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[JURIST] Iranian Foreign Ministry spokesman Ramin Mehmanparast [official profile] denied [IRNA report, in Persian] that Iran was actively involved [press release] in the 9/11 [JURIST news archive] attacks after allegations in Thursday's default judgment [text, PDF; findings of facts and conclusions, PDF] in Havlish v. Bin Laden [materials]. A Southern District of New York [official website] judge granted the plaintiffs' motion for judgment against Iran, its Supreme Leader Ayatollah Ali Hoseini-Kharmenei, former Iranian president Ali Akbar Hashemi Rafsanjani [BBC profiles] and several other sovereign defendants holding that they are liable under the Foreign Sovereign Immunities Act of 1976 (FSIA) [text] for knowingly aiding al Qaeda [JURIST news archive] through Hezbollah [BBC profile] in the 9/11 attack. The findings of facts concluded that Iran "provid[ed] safe haven to al Qaeda leaders and operatives, keeping them safe from retaliation by US forces" and "facilitat[ed] the travel of eight to ten of the 9/11 hijackers to Iran or Beirut immediately after their acquisition of their US visas." Mehmanparast stated that the allegations were unfounded and without merit: "The United States has made repeated false claims about its illegitimate political goals to endanger international peace and security."

The affidavits that were the foundation of the recent judgment filed [JURIST report] in May by relatives of 9/11 victims. The initial suit, Havlish v. Bin Laden was filed in 2002 after previous unsuccessful attempts to indict other nations in the 9/11 attacks through litigation. Two years ago, the US Court of Appeals for the Second Circuit [official website] dismissed [JURIST report] a lawsuit initiated by survivors of the 9/11 attacks against Saudi Arabia and its four princes holding that there was insufficient evidence to demonstrate that the princes intended the money they donated to be used for al Qaeda attacks. In addition, the court held that they were protected from prosecution under the FSIA. A similar ruling took place in 2005, when the US District Judge Richard Casey dismissed [JURIST report] Saudi Arabia, its defense minister and its ambassador to the UK as defendants in a 9/11 litigation due to their immunity from prosecution under the same act.




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24 AGs file brief supporting FDA in tobacco label suit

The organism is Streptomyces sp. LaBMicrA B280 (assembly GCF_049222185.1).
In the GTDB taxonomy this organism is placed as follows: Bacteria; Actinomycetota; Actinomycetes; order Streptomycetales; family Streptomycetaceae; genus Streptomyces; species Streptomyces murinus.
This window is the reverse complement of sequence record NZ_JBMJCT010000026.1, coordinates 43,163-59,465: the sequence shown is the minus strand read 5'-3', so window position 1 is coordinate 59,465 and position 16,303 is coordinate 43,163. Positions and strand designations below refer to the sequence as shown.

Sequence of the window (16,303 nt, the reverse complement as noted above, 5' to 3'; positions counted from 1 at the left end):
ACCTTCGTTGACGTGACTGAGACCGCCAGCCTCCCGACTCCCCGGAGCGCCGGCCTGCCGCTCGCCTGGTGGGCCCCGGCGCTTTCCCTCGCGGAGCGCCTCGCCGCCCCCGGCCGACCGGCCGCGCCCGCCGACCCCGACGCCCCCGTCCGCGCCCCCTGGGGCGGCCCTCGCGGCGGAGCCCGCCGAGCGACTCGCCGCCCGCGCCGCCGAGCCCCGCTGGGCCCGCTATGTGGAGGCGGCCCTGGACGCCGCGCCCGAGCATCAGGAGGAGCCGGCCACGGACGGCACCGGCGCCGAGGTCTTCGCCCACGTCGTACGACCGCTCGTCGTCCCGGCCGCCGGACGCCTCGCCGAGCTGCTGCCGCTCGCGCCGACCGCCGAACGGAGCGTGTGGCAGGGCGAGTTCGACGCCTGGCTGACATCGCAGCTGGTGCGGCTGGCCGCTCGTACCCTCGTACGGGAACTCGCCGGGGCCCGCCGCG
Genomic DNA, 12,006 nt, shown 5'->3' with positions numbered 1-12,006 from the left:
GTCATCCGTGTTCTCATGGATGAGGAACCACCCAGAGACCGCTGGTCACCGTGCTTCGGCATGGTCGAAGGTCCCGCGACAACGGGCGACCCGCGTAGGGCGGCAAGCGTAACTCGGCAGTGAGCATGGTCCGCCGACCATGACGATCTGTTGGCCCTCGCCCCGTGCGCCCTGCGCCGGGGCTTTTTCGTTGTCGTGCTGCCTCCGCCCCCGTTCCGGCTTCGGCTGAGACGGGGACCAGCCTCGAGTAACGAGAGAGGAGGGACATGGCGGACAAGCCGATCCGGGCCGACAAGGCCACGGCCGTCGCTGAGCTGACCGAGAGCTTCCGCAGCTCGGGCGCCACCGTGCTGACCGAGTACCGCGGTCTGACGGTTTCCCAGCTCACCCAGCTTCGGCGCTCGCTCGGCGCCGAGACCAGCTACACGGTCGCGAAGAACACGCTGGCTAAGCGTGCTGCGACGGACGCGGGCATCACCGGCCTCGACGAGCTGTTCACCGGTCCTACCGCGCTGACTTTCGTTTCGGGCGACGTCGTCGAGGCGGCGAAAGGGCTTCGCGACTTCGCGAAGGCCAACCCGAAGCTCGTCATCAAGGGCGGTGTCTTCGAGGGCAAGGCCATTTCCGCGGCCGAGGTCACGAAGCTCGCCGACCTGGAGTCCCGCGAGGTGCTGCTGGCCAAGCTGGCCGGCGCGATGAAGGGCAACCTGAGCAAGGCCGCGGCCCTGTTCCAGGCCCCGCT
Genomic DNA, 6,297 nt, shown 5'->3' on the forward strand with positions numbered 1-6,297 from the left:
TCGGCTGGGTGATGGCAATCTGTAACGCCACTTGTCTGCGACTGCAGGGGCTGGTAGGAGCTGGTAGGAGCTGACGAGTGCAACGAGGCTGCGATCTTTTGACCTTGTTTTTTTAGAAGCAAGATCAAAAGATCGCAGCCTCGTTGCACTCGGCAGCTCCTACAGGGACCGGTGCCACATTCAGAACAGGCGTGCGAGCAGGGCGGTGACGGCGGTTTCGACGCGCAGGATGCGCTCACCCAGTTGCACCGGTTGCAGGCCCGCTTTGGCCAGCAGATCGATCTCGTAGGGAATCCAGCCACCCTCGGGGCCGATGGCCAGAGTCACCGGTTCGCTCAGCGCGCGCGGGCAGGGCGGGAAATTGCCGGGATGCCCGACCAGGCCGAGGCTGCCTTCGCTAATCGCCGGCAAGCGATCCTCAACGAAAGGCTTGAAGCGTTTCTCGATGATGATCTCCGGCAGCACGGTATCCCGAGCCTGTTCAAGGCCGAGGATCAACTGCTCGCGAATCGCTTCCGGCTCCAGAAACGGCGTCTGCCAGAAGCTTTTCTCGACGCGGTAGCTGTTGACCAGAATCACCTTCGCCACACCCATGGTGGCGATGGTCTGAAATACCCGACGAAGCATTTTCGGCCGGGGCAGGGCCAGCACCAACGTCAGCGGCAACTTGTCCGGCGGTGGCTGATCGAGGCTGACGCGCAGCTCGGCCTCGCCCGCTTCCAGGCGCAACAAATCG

Max Slater on December 25, 2011 1:24 PM ET

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[JURIST] A group of Attorneys General representing 24 US states and territories filed an amicus brief with the US Court of Appeals for the District of Columbia Circuit [official website] on Friday arguing that the Food and Drug Administration (FDA) [official website] can require cigarette packages to display graphic images of the dangers of smoking. The AGs believe that the government's duty to inform the public of the risks that tobacco poses should trump tobacco companies' free speech rights, saying that the government could require graphic labels for lethal and addictive products. The brief also claimed that current warnings on cigarette packages were inadequate in curbing tobacco use and more explicit labels, which include depictions [AP report] of a sewn-up corpse of a smoker and a picture of diseased lungs, would better protect the public. The brief is in support of the FDA appeal [JURIST report] of a district court decision banning the labels. In November, the US District Court for the District of Columbia [official website] blocked [JURIST report] the implementation of new requirements [FDA backgrounder], which mandated that all cigarettes would have graphic warnings detailing the dangers of tobacco use. The brief was filed by Attorneys General from Alaska, Arizona, Arkansas, California, Connecticut, the District of Columbia, Hawaii, Idaho, Illinois, Iowa, Maine, Maryland, Mississippi, Montana, New Hampshire, New Mexico, Ohio, Rhode Island, South Dakota, Utah, Vermont, the Virgin Islands, Washington and West Virginia. No date has been set for the appeal trial.